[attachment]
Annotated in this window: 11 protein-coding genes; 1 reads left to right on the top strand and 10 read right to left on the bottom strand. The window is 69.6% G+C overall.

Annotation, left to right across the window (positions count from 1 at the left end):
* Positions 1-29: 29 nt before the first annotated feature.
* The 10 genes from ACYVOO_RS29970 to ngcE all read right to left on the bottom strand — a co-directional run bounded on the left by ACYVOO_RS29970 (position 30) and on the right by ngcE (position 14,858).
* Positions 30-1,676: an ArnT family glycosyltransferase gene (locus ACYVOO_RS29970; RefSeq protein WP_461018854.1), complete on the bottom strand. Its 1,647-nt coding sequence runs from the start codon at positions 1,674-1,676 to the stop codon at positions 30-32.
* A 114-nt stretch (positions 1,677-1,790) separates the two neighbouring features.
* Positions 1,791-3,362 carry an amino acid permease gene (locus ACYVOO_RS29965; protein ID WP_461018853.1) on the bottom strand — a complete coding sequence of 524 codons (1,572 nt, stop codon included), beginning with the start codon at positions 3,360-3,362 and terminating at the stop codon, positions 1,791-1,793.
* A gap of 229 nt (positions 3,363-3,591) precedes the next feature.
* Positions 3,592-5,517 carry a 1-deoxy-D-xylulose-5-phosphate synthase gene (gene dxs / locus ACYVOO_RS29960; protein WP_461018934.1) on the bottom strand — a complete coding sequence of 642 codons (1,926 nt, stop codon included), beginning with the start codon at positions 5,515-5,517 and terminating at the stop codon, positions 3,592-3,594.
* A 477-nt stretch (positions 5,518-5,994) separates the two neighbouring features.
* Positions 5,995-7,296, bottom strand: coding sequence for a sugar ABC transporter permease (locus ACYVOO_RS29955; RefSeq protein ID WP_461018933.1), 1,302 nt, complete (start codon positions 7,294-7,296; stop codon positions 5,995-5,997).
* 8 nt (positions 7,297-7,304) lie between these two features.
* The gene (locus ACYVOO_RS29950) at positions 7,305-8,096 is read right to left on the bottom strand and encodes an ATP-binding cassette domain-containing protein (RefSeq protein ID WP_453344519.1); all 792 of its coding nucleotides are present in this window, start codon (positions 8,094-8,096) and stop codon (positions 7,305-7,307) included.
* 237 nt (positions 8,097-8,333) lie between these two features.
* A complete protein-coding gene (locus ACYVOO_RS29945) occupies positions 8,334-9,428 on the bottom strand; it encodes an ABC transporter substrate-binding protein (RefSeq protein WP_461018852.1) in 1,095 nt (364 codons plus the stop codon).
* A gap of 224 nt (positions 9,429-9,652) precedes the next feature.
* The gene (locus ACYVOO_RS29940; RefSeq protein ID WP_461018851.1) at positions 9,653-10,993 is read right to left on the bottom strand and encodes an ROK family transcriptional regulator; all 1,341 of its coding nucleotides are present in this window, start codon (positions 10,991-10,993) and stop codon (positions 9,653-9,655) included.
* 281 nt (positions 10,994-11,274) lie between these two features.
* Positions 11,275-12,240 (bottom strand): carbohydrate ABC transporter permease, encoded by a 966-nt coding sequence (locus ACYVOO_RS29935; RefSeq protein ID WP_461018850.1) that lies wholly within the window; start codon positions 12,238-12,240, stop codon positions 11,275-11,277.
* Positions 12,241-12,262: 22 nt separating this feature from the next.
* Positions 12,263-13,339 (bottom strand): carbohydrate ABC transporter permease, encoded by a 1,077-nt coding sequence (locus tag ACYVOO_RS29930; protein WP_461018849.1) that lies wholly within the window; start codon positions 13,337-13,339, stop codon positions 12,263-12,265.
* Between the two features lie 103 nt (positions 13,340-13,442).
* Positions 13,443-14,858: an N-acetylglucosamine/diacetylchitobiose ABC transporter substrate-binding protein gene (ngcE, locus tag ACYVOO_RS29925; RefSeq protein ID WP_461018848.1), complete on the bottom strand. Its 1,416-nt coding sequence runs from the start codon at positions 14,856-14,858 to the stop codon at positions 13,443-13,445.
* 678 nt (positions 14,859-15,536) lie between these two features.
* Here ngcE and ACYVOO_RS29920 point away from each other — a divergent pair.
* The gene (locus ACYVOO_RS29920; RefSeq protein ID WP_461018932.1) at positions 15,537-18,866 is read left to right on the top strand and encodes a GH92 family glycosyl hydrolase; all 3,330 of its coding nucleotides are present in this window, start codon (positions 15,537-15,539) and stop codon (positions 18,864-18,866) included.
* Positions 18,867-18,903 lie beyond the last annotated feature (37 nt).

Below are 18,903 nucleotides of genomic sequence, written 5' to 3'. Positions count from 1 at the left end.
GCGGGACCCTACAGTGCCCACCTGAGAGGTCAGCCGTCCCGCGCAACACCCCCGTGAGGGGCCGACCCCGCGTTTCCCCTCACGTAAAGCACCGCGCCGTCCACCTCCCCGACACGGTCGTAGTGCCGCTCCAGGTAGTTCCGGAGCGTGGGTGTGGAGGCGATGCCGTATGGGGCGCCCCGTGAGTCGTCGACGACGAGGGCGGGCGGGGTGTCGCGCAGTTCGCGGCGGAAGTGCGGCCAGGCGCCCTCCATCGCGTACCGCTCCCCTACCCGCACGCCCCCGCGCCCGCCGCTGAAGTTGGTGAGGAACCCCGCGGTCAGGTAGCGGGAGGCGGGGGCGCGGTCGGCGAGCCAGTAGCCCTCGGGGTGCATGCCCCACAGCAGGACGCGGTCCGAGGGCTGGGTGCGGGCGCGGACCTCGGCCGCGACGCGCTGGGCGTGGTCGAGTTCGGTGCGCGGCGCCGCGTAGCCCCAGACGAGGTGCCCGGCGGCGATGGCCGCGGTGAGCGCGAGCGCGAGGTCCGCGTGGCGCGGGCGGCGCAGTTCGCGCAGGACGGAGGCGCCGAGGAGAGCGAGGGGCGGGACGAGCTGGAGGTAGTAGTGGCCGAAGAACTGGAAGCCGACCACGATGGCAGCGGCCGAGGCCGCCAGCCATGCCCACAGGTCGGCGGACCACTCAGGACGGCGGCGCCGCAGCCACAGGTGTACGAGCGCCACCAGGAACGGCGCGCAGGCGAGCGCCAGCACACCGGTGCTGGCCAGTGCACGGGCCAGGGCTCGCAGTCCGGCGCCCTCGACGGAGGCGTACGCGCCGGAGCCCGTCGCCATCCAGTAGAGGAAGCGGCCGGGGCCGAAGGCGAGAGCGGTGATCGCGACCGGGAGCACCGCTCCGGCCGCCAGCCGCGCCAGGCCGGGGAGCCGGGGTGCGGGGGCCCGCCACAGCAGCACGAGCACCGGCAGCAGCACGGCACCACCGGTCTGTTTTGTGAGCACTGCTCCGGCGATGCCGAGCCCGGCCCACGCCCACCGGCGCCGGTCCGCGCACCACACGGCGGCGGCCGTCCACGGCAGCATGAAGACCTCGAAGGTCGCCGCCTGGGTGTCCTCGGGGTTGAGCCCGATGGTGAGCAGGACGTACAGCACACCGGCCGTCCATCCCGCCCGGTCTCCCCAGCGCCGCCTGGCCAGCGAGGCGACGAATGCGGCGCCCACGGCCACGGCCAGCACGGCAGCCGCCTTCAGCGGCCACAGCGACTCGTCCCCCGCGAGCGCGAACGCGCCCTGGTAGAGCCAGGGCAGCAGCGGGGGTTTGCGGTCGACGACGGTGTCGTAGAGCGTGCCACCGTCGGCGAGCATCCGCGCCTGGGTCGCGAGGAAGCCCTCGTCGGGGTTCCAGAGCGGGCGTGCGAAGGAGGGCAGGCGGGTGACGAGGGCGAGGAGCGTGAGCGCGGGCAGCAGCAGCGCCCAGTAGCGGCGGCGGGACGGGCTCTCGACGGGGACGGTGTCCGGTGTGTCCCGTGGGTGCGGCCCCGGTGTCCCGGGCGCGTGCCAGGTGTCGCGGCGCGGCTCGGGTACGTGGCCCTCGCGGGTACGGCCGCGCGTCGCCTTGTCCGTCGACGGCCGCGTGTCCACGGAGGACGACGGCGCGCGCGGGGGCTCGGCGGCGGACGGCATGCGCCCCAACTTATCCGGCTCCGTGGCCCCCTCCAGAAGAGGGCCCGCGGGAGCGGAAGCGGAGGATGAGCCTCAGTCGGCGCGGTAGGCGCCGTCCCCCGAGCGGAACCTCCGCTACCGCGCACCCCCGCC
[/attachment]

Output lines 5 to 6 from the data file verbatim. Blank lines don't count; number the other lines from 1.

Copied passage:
* Positions 30-1,676: an ArnT family glycosyltransferase gene (locus ACYVOO_RS29970; RefSeq protein WP_461018854.1), complete on the bottom strand. Its 1,647-nt coding sequence runs from the start codon at positions 1,674-1,676 to the stop codon at positions 30-32.
* A 114-nt stretch (positions 1,677-1,790) separates the two neighbouring features.